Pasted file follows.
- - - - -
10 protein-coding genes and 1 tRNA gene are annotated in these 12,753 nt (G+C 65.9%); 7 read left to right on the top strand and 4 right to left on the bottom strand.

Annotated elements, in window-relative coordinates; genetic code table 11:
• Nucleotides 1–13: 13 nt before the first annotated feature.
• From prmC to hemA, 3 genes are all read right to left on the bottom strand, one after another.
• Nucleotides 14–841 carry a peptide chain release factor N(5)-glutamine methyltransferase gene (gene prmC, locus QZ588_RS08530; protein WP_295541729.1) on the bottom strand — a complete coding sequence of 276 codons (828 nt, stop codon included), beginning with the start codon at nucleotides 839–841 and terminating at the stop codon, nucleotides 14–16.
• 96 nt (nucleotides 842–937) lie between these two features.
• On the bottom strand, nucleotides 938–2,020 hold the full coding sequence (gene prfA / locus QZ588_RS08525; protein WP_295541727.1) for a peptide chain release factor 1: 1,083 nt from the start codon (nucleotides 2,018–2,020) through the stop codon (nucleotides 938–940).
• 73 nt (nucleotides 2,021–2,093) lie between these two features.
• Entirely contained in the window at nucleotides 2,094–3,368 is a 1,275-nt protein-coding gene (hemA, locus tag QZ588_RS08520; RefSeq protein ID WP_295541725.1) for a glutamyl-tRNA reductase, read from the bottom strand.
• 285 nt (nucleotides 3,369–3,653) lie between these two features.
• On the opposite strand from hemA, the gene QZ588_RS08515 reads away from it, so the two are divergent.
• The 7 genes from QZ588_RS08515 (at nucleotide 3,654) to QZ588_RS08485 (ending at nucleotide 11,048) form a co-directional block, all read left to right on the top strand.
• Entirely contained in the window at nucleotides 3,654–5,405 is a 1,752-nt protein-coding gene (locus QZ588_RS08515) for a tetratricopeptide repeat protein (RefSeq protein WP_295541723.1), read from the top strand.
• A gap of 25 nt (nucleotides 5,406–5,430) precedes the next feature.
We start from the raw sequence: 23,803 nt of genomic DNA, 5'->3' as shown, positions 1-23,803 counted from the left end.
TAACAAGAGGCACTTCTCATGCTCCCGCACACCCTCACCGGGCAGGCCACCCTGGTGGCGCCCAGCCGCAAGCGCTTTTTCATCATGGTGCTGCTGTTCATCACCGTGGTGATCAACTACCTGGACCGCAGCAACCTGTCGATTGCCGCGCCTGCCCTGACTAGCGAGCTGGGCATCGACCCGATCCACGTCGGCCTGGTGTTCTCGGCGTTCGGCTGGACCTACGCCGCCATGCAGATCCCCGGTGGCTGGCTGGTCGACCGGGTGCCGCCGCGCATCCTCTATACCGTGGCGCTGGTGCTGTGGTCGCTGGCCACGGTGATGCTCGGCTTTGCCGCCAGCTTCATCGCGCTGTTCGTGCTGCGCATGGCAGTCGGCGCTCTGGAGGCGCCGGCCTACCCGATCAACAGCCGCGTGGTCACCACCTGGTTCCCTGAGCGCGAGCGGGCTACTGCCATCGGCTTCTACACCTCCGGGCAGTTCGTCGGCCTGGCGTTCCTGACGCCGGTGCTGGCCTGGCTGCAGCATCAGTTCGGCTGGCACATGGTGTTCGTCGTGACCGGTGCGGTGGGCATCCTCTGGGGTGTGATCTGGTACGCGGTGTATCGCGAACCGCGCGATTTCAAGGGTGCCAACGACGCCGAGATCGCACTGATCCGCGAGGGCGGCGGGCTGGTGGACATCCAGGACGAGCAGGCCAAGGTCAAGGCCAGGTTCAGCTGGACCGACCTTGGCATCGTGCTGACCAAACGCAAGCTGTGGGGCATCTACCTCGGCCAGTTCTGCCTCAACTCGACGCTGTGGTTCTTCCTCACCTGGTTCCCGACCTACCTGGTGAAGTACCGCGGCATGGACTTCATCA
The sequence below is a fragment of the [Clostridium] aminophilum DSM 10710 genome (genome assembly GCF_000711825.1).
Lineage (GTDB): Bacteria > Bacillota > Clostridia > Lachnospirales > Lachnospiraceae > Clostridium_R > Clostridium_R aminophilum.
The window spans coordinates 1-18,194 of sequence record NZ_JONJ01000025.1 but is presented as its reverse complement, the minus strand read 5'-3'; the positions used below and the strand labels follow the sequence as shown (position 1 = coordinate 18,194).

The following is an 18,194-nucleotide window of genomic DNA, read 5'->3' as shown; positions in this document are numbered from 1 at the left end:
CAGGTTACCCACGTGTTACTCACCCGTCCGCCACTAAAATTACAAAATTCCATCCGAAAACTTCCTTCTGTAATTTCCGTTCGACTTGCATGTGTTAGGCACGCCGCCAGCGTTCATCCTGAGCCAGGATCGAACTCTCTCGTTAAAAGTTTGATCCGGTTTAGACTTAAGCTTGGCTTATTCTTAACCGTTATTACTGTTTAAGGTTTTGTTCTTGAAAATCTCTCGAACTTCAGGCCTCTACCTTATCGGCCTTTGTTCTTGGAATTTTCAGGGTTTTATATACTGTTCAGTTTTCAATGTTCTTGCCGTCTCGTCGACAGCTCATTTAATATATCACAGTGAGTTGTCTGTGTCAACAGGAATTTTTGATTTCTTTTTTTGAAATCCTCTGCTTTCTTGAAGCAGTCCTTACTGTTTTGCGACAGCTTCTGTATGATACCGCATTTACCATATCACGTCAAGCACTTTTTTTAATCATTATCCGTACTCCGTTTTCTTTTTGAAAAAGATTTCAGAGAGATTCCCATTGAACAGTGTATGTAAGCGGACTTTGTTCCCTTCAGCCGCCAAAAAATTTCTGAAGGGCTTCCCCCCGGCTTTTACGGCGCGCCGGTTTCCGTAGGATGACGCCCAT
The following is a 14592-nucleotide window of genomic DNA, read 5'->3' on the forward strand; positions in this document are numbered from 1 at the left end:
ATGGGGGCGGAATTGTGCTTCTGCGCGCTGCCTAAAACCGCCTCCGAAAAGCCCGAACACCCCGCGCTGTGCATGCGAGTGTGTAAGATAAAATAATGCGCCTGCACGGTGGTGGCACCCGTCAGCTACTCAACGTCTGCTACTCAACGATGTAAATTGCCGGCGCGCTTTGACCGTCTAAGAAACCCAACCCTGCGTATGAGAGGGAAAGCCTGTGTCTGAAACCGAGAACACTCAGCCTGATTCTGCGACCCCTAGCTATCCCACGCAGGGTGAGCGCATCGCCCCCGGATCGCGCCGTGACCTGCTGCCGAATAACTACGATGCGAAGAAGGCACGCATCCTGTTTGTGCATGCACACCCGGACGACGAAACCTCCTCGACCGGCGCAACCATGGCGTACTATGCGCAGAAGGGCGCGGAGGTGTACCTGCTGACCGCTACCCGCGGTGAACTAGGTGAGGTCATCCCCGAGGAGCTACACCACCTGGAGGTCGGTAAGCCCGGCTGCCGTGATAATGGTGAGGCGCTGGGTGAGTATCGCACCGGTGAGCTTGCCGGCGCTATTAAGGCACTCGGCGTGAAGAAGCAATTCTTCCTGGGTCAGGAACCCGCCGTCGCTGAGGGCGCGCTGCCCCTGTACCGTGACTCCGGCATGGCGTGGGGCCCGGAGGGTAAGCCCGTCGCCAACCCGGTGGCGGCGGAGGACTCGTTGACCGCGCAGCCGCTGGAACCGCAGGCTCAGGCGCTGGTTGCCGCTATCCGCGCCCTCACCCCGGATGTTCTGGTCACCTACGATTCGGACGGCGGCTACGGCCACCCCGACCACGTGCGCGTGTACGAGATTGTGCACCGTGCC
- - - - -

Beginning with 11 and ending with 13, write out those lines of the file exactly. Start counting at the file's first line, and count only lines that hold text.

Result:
• On the opposite strand from hemA, the gene QZ588_RS08515 reads away from it, so the two are divergent.
• The 7 genes from QZ588_RS08515 (at nucleotide 3,654) to QZ588_RS08485 (ending at nucleotide 11,048) form a co-directional block, all read left to right on the top strand.
• Entirely contained in the window at nucleotides 3,654–5,405 is a 1,752-nt protein-coding gene (locus QZ588_RS08515) for a tetratricopeptide repeat protein (RefSeq protein WP_295541723.1), read from the top strand.